Harry McCarthy, awarded runner-up prize for the 2015 R.Gapper Undergraduate Essay Competition in French Studies.

Humanities graduate announced runner-up for Undergraduate Essay Competition

Harry McCarthy has been awarded the runner-up prize for the 2015 R. Gapper Undergraduate Essay Competition, run by The Society for French Studies. 

Harry, who graduated with a BA in English and French earlier this year, was selected for the prize following his submitted essay: ‘Discuss how Proust’s syntax and imagery interact with the thematic preoccupations of the novel [A la recherche du temps perdu].’

The R. Gapper Undergraduate Essay Competition is organised by The Society for French Studies. The Society represents the interests of students and scholars of French Studies across the Higher Education sector in the UK and Ireland.

Harry’s submitted essay was written as an assignment for the Level 3 French studies module Proust's A La recherche du temps perdu, delivered by Professor Adam Watt.

Professor Watt said of Harry’s achievement: “The Society for French Studies R. Gapper Undergraduate Prize awards the very best work by UG students in the UK, so it is terrifically gratifying to have a prize-winner from Exeter. Working on Proust’s A la recherche du temps perdu with the finalists at Exeter is a great privilege. Harry’s essay was outstanding and we’re thrilled he has been rewarded for his hard work.”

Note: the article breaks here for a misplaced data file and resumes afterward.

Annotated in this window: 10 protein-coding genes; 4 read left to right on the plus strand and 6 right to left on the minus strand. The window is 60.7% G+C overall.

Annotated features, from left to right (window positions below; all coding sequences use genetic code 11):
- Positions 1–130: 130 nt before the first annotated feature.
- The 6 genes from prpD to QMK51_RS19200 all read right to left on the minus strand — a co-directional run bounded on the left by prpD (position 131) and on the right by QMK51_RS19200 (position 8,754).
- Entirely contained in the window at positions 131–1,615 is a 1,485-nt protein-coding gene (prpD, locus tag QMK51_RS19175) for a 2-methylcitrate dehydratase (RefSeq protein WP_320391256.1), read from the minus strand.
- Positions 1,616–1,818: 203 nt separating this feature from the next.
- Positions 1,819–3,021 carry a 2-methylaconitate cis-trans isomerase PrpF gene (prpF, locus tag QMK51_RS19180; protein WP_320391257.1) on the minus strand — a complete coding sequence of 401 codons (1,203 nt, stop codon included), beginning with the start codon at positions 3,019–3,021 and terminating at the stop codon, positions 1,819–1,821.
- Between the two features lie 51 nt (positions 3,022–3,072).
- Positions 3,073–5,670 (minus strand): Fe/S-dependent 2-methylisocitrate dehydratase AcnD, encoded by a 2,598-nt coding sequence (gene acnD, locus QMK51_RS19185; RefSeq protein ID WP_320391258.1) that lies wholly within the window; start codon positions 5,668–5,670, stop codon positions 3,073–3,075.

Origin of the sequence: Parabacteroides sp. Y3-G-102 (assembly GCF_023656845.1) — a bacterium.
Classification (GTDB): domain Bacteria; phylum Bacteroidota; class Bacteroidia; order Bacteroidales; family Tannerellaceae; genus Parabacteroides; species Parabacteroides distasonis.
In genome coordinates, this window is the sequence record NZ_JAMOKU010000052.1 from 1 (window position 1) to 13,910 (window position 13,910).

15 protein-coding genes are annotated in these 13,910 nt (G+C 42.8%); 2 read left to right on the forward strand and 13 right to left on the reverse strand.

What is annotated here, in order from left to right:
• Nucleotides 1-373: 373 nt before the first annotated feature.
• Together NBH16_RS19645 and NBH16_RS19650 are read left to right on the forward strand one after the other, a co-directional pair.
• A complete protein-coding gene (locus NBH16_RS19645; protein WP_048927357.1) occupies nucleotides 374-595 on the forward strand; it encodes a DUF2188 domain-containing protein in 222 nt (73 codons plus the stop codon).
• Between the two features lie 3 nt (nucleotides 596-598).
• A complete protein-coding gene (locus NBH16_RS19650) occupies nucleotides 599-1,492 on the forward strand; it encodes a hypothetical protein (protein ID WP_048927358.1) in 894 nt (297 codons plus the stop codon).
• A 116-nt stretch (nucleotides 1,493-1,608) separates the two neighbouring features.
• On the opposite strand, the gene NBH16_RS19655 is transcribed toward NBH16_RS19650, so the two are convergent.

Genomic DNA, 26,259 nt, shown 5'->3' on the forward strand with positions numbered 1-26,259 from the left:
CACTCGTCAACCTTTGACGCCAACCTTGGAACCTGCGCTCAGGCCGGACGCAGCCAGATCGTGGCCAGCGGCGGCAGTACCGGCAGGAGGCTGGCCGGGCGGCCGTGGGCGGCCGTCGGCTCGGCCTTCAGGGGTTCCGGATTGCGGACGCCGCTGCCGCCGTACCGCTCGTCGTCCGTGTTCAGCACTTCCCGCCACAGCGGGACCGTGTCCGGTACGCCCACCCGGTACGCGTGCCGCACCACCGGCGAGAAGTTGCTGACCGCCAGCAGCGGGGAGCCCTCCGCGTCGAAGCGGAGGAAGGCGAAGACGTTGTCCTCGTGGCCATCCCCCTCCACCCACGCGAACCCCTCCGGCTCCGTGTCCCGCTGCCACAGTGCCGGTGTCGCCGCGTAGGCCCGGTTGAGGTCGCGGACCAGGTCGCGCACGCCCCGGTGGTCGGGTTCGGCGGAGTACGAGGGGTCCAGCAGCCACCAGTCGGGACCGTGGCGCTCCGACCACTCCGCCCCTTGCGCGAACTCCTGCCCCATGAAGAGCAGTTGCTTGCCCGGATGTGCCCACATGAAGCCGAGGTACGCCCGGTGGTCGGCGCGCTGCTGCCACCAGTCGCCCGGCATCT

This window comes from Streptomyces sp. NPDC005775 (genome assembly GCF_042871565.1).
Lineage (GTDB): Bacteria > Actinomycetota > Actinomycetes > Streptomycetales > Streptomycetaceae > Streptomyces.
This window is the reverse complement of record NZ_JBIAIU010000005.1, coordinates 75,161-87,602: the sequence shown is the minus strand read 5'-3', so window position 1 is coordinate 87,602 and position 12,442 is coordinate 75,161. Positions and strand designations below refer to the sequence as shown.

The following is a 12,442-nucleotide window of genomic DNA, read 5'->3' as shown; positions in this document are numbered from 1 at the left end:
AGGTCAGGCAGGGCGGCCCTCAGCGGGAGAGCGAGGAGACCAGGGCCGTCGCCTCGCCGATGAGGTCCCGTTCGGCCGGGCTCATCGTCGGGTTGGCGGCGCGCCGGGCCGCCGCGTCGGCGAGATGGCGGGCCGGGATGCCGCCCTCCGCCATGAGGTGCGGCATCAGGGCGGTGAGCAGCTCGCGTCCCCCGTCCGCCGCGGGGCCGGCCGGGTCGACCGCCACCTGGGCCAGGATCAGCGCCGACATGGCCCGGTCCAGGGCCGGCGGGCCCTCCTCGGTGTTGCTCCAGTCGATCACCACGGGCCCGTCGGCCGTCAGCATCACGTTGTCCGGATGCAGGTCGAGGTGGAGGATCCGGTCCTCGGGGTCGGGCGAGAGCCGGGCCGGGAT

Professor Watt is a specialist on the work of Marcel Proust, author of Reading in Proust’s A la recherche: ‘le délire de la lecture’ (Oxford, 2009); The Cambridge Introduction to Marcel Proust (Cambridge, 2011); an illustrated critical biography, Marcel Proust (2013; Chinese edition 2014); and, as editor, Marcel Proust in Context (Cambridge, 2013); and, this year, Swann at 100/Swann à 100 ans, a special number of the journal Marcel Proust Aujourd'hui, which consists of papers delivered at the centenary conference held in Exeter in 2013.

Speaking about his assignment, Harry added: “The intricacy of Proust's prose and its effects on the reader is something that fascinated me from the beginning, so I was delighted to have the opportunity to write on this aspect of the novel under Professor Adam Watt's expert guidance.

I'm very grateful to the Society for recognising what became such an important piece of work to me personally in this way.”

For more information about the R. Gapper Undergraduate Essay Competition, please visit The Society for French Studies website.

Date: 23 November 2015

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